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When it comes to having faith in my own writing, I am decidedly agnostic. My mindset, when it comes to my own work, is characterized by ambivalence and indecision. Some days, I have a large amount of faith, other days very little. Sometimes, I only have faith every tenth time I look at that dreaded word document containing my manuscript.
In my experience, with writing, it is never enough.
I can tell myself that where I am as a writer is enough, but in truth I don’t ever believe that it is enough. I don’t ever think my writing is great, or even good. When I’m feeling that there isn’t a point, because I just don’t have that mysterious It Factor, I tell myself that I am in this industry because I love it and this is what I want and pursuing a dream is worth something. Even if you don’t achieve it.
I don’t think I am alone in feeling this way. In fact, I think almost all writers at some point, are subject to feelings of inadequacy.
When you’ve just begun writing, you think you will feel satisfied if you’ve finished a manuscript. You pine for the sense of achievement that knowing you can write “THE END” will bring you. When you’ve drafted a manuscript, you feel as if you will be satisfied if you can revise. When you’ve revised, you feel as if you’ll be satisfied if you’ve revised well enough to get requests on your manuscript, well enough to get an agent. When you’re published and your book comes out, you feel as if you’ll be satisfied if you get good reviews and critical acclaim, or if your book sells a squillion copies.
But if you’re anything like me even if all the external factors affirm your writing skill you will still occasionally be plagued by feelings of inadequacy. Of not being good enough. Of not measuring up to the standard you’ve constructed in your head.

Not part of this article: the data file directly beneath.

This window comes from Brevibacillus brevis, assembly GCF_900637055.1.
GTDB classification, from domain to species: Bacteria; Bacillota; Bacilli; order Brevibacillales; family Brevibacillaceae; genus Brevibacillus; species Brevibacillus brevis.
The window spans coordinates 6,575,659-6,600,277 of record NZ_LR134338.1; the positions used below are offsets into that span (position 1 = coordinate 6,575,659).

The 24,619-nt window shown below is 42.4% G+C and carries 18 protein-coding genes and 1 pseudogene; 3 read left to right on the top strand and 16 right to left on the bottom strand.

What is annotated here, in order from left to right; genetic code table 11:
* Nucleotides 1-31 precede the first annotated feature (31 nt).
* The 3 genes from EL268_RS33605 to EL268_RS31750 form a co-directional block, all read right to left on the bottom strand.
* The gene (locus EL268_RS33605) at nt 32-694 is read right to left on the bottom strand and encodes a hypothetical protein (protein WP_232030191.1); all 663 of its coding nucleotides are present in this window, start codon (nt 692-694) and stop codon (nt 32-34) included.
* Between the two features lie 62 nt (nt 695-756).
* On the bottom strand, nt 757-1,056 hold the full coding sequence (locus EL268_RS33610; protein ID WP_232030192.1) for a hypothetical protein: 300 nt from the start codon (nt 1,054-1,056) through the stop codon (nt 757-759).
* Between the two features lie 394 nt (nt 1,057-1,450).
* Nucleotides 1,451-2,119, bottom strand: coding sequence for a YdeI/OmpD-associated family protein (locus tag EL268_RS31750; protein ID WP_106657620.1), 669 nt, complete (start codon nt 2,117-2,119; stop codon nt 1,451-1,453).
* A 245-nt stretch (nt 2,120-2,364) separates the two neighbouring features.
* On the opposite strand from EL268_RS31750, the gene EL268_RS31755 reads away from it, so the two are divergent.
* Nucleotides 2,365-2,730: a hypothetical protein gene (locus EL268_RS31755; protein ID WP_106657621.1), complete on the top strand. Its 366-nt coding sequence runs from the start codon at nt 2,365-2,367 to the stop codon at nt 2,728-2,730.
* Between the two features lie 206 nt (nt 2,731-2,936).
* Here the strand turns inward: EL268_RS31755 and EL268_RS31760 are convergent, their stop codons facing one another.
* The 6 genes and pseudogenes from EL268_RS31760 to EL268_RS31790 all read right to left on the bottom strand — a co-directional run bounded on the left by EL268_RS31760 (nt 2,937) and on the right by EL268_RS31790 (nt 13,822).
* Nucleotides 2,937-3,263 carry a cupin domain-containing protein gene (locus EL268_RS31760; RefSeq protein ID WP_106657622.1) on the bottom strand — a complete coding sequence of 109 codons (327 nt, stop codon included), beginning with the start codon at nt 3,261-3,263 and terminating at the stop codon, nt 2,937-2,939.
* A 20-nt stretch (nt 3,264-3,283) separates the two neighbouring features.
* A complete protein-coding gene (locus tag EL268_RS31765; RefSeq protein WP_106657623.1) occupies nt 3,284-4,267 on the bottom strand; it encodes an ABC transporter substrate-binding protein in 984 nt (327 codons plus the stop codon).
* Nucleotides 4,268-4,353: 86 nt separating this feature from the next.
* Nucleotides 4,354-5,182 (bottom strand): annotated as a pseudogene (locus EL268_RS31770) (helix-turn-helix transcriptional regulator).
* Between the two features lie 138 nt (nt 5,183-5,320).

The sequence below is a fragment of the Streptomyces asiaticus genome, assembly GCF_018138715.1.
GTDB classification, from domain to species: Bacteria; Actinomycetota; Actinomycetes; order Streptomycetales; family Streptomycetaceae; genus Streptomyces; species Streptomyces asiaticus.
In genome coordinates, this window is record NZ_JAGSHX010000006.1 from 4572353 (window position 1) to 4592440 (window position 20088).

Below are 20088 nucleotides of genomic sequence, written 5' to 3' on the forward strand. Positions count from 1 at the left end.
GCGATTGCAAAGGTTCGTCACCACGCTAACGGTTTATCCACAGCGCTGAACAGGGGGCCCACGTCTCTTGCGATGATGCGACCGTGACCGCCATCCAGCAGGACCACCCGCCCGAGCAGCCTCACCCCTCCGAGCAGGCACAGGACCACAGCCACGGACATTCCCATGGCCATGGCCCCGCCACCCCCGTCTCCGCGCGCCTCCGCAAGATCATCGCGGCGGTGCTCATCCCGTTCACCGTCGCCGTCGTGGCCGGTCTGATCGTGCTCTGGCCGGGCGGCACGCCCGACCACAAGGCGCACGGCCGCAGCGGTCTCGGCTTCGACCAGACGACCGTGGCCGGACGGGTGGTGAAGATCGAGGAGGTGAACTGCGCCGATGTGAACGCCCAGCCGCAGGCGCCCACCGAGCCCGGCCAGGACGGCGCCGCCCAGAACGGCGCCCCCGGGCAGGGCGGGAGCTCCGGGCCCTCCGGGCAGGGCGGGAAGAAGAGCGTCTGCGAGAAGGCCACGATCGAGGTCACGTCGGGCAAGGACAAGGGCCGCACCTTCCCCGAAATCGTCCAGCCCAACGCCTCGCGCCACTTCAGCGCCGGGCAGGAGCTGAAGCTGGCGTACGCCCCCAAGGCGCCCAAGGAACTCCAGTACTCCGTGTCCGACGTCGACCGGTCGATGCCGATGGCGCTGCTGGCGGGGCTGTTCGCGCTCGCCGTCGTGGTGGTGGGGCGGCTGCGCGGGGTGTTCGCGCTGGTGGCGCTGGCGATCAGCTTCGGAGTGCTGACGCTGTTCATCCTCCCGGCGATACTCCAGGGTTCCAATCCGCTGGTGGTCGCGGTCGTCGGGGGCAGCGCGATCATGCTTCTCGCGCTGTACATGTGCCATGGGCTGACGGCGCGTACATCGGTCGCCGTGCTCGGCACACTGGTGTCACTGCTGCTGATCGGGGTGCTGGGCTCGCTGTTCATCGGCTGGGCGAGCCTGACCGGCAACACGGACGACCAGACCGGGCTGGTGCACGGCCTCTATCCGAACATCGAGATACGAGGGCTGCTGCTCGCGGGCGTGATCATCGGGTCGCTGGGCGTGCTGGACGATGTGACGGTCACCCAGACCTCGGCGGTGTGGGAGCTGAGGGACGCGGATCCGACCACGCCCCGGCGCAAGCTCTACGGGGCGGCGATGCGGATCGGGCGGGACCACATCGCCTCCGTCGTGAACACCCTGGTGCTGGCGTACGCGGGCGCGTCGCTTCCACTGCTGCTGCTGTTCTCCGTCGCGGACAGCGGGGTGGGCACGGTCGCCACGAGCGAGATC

There have been many blog posts written about feelings of inadequacy, and how to overcome them. People say that you just need to believe in yourself and stop being your own harshest critic. And yet, there is no switch we can flick that will turn off this type of thinking.
There is nothing we can do to stop our own yearning for something more, and in the end I am not sure that this is a bad thing. After all, as a writer, being your own harshest critic can lead to you putting in the work, the effort, to truly create something that is your best work. It can lead you to give up, or it can lead you to constantly better yourself.
And I confess, some days, I think I’m going to be one of the ones who gives up. But most days I attack my word documents with zest and vigor, because I’m determined to take this writing journey somewhere.
I hope those of you who have experience similar feelings, those of you who sometimes feel like you’re not up to the task you’ve set yourself, will join me in taking those feelings of inadequacy and turning them into something better—turning them into a desire to avoid stagnation and celebrate the progress you experience.